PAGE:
There have been claims from Ukraine’s side that Russian shelling is setting the wheat fields on fire and that they are attacking food infrastructure on purpose by bombing storage facilities and processing plants. David Beasley, the Head of the U.N. World Food Program claims that residents of Ukrainian cities that are besieged by Russian Armed Forces face starvation as they were reportedly blocked from accessing food (VOA, 2022). The Ukrainian government claims that Russia was letting the food commodities in storage rot to secure the submission of its people. Russian forces in Ukraine have also been reported to be engaged in an ever-lengthening list of starvation tactics, besieging entrapped populations (Al Jazeera, 2022; AP, 2022), attacking grocery stores (The Observers, 2022), agricultural areas and granaries, deploying land mines on agricultural land, blocking wheat-laden ships from leaving Ukrainian harbors (Washington Post, 2022) and destroying a critical grain export terminal in Mykolaiv (AG Web, 2022). Add to these, even though the U.S. and E.U. exempted fertilizers from sanctions, Russia is the world’s largest producer at 15% (ITC, 2022), and has decided to withhold fertilizers from the market (Agri-Pulse, 2022). 

Impact of trade restrictions 

Forecasts show that Ukraine’s crop production will drop by 30% to 45% in the next harvest season (McKinsey, 2022). This harvest shortage will have far-reaching implications beyond the shore of Ukraine as Africa and Asia are highly vulnerable to supply shocks of food commodities such as corn or wheat.

Russia’s invasion came at a bad time for global food markets, since Russia and Ukraine alone account for 12% of total calories traded. Add to that is the drought experienced across the globe. As the current conflict continues, there is a growing concern among all countries, hence supply has been tightened further by countries that have attempted to shield domestic markets with trade restrictions. Between the beginning of the conflict and May 2022, about 40 new export bans and export licensing requirements have been introduced. While these measures can bring a perceived gain for the imposing country, history suggests they put additional pressure on available food stocks, push prices up, and further threaten food security for the world’s poor (IFPRI, 2022).

The figure below shows the share of imports affected by export restrictions as a share of total agricultural imports of each country (calculated on a caloric basis). With grains and vegetable oils dominating the list of affected products, it is not surprising that larger importers of wheat, corn, and vegetable oils are most affected. Countries largely depending on wheat and corn imports from Russia and Ukraine show a high share of restricted calories.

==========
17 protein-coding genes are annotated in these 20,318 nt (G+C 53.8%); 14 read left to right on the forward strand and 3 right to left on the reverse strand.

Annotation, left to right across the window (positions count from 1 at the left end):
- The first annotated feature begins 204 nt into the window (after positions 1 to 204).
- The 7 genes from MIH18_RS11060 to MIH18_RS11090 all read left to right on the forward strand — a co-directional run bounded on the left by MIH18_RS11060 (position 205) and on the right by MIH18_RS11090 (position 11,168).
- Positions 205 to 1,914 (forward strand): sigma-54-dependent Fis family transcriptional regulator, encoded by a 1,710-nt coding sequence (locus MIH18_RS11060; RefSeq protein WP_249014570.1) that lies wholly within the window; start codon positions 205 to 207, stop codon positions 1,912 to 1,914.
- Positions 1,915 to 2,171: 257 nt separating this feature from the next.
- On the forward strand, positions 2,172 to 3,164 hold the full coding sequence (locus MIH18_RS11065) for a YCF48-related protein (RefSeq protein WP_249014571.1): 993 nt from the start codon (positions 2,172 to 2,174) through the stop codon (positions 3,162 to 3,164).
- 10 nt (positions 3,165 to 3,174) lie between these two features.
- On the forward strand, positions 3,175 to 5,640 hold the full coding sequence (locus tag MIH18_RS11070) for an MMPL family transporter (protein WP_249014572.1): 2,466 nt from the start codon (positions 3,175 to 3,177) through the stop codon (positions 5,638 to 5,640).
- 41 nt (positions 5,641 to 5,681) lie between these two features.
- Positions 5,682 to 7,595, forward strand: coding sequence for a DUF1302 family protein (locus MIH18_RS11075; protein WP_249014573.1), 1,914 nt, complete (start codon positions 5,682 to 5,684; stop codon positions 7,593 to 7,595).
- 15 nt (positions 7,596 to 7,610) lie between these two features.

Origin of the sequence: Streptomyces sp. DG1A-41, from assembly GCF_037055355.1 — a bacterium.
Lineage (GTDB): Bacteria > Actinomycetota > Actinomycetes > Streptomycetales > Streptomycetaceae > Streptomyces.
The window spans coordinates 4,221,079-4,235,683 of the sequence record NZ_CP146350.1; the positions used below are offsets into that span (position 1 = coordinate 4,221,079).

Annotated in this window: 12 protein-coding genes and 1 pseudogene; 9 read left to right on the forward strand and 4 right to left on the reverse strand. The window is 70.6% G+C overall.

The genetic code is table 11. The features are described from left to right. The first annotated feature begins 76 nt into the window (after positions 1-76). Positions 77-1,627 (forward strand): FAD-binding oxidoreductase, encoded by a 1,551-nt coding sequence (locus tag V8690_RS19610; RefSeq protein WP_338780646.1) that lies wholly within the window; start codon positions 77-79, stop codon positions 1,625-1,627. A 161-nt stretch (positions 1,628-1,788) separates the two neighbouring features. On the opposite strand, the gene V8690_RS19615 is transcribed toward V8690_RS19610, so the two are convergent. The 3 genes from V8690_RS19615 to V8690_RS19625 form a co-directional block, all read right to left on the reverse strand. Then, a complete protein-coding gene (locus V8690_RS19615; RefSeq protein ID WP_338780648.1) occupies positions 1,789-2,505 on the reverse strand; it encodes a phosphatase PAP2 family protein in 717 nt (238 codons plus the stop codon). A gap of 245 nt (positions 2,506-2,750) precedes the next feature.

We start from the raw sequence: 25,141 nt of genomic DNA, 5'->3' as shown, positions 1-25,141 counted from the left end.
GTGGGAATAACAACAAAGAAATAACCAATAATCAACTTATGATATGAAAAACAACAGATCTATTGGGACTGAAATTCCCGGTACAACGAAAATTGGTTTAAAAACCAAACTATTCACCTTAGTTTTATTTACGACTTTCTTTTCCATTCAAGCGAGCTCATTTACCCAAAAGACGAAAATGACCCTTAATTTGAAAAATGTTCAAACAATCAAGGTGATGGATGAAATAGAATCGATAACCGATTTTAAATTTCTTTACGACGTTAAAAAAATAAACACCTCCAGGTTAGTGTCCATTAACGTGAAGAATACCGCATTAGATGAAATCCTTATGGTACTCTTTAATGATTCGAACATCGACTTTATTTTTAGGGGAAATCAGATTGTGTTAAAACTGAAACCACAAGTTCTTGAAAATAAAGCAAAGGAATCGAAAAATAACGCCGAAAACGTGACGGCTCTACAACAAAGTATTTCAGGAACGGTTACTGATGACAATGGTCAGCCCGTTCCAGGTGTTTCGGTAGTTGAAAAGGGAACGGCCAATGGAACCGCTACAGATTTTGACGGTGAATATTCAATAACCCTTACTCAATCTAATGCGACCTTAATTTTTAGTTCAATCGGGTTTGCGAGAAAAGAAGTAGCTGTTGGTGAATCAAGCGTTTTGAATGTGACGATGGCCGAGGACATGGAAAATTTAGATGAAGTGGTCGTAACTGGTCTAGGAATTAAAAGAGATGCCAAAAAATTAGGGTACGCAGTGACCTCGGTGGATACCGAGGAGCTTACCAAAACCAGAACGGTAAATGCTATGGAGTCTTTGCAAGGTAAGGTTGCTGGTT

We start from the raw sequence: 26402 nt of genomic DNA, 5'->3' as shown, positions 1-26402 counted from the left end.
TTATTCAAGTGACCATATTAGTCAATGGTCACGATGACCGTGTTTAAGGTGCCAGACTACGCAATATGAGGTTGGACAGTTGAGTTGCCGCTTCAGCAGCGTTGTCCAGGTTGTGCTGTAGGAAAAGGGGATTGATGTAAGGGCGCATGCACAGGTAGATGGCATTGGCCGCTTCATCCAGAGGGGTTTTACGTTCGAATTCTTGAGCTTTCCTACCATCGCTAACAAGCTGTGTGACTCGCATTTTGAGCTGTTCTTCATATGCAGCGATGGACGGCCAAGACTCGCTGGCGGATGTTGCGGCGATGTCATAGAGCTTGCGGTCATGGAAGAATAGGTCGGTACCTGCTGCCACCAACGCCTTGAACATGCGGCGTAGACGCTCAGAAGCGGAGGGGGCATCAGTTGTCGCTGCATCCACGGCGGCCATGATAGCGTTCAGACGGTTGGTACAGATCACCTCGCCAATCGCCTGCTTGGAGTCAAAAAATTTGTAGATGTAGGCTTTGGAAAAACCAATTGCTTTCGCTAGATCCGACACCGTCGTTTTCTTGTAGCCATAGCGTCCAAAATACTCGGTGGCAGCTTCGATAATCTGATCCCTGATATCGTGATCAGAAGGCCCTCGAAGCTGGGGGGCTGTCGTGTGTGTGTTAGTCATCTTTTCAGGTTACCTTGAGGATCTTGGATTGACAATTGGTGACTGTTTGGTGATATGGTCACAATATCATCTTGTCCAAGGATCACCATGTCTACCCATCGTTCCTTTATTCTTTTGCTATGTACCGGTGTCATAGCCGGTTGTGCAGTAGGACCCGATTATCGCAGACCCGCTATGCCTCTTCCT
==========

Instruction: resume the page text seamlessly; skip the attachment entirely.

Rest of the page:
Source: (IFPRI, 2022) 

Some 400 million people outside of Ukraine depend on Ukrainian grains. As export dropped, these people began feeling the pinch. McKinsey highlights that some 1.4 billion people in Africa and Asia are highly vulnerable to supply shocks of corn or wheat, with this number potentially rising to 1.9 billion as reserves drain (McKinsey, 2022). Akinwumi Adesina, the president of the African Development Bank (AfDB), said that food insecurity continues to represent a major challenge across Africa and that the war in Ukraine has led to a food shortage of 30 million metric tonnes which was estimated to lead 30 million Africans into “catastrophic levels of food insecurity”. He also warned that the current food insecurity might lead to heightened economic stress and political unrest across the continent. With millions struggling to buy food, fuel, and fertilizer, anti-government protests are a real possibility (MWN, 2022).

The World Food Program says that 47 million people will fall into acute food insecurity in 2022. Russia promised to ensure safe passage of food, but Kyiv would have to remove all the mines it has placed in its ports. On the 22nd of July, the United Nations and Turkey brokered a deal with Russia and Ukraine and Ukraine cleared some routes of mines for ships from Ukraine ports to finally set sail. But the food crisis will not be resolved overnight.

The principal risk of commodity export restrictions is higher global prices that make it even more difficult for net food importing countries to purchase food. 


At the top of the pyramid of needs is food. It is indeed a basic necessity for human survival. It does not matter whether you live in Cambodia, Denmark, Ethiopia, Germany, or Ukraine, if you go without food, you are likely to die within 40-60 days. Capitalism has commodified food, and war has weaponized it. It has put our health and well-being on the frontline. The world must secure its food and shield it from war. To do that, each country might have to be self-sufficient – by increasing food production at home. Countries must invest in agricultural science and encourage innovation in the food sector. Diversification of both staples and sources of food production is a must. Countries must also improve storage facilities and keep a healthy stock of staples because governments, especially those of developing countries might not be able to control what happens thousands of miles away in another country or continent, but they can still ensure that their people do not go hungry because of external hunger games.